Big time high school football and the ick factor.
What I shoplifted depended mostly on what was near at hand. If it was a used CD of Bel Biv DeVoe’s Poison, then it was just going to be a used CD of Bel Biv DeVoe’s Poison. If it was a couple of multi-egg sleeves of Cadbury Crème Eggs, then so be it, and so too be the Cornholio-grade sugar freakout to come. For the most part, though, I stuffed my pockets with baseball and basketball and football cards, and my room filled with great leaning towers of doubles and triples of the commonest common cards ever printed.
Skybox basketball cards—tacky brass one year, screen-saver space age the next—and roller-rinky Donruss baseball cards furred the carpet like glossy moss. At night, I dreamt of swinging a sledgehammer on the walls of my parents’ garage and baseball cards spilling out like gold doubloons. I was in 8th grade, in a mall-ringed northern New Jersey suburb of wide streets and old trees and all the usual suburban sublimations and neuroses. That I finally got caught stealing some cards wasn’t shocking—I was reckless and increasingly courting the punishment; on the day in question I was wearing shorts, for fuck’s sake, the pockets of which rose like little rectangular khaki buttes made of haphazardly concealed Score Select or Donruss Studio cards, or cards from some other manifestly and multiply worthless set. It wasn’t surprising to me, at least. My parents, for their part, were pretty surprised. Their response to the news that their son—already not working up to potential, already more focused on his jumpshot and progress-report diversion than anything else—was living that tweenage thug life was to threaten me with four years of Catholic education. That, in itself, may not be all that surprising, either.
Which is not to say that the threat itself wasn’t strange. It was indeed strange, insofar as we were Jewish, and because the only mentions of Catholic school in my home had come in the form of semi-ribald jokes or earnest, patient explanations of why Notre Dame was bullshit. But the situation was deemed urgent enough that my parents set up a visit at Don Bosco Prep, in Ramsey, New Jersey. It was presented to me as something to be gracious about—a favor facilitated by a basketball coach who was one of the few adults in my life at the time that I had not dedicated myself to disappointing, frustrating, or otherwise fucking with. That coach’s son, who was the best player on the best team I played with, would go on to star at Don Bosco and play at (yes) Notre Dame; during his senior year, he was a co-captain alongside Troy Murphy. I was, because of my frankly literary physique and for a host of other reasons, not destined for any of that.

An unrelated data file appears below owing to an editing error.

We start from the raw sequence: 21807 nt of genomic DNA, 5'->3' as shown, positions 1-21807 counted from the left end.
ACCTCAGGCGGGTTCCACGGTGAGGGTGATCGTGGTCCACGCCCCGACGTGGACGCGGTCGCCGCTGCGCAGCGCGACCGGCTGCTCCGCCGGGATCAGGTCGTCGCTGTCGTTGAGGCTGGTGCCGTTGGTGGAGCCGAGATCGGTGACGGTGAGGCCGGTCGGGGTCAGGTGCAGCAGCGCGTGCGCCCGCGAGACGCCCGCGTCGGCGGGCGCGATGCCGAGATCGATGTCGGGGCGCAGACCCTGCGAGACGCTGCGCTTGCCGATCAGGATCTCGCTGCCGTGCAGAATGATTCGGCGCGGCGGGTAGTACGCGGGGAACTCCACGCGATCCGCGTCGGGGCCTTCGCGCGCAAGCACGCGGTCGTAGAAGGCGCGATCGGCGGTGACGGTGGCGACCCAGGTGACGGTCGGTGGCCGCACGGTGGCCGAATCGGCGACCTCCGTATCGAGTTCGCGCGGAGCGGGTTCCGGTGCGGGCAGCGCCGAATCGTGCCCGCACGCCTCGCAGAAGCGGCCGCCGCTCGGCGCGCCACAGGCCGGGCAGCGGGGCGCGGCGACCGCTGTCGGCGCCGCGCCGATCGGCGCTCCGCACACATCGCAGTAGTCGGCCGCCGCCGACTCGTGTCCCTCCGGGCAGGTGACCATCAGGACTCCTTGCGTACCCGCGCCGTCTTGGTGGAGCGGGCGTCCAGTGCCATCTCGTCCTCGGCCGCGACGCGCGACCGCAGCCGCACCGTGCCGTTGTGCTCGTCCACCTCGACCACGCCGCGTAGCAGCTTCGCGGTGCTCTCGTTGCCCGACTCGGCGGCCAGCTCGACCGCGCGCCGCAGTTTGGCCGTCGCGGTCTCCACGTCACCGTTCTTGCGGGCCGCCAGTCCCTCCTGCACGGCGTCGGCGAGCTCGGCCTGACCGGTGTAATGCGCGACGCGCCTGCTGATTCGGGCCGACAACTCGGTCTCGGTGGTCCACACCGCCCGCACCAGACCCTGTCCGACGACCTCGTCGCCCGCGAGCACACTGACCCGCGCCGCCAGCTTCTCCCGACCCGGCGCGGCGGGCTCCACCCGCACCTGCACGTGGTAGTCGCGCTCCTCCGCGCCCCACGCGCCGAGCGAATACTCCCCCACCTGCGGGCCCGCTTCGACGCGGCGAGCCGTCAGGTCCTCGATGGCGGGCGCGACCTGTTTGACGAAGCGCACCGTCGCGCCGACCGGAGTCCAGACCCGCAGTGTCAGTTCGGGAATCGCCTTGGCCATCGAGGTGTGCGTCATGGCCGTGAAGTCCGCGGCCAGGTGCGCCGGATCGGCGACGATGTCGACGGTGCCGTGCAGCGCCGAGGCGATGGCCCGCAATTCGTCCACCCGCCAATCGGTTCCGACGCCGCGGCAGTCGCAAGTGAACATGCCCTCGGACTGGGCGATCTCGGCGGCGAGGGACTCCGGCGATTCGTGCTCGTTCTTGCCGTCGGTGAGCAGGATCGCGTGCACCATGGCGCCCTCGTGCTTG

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Herbert Hoover (1874-1964), a Republican, was president when the Great Depression began. He infamously declared in March 1930 that the U.S. had ‘passed the worst’ and argued that the economy would sort itself out. The worst, however, had just begun and would last until the outbreak of WWII (1939). – Provided by RandomHistory.com
YOU MAY WANT TO CONSIDER BOYCOTTING THESE ARTISTS
They refuse to allow republicans to use their music during campaign ads, events, etc.
Earlier this year, Republican hopeful Michele Bachmann was issued a “cease and desist” letter from rocker Tom Petty’s music publisher insisting that she stop playing his “American Girl” at campaign events. The Foo Fighters and John Mellencamp asked John McCain to stop playing their hits during his presidential run in 2008, and McCain settled out-of-court with Jackson Browne last year after the singer-songwriter sued McCain and the Ohio and national Republican committees, accusing them of using his song “Running on Empty” without his permission.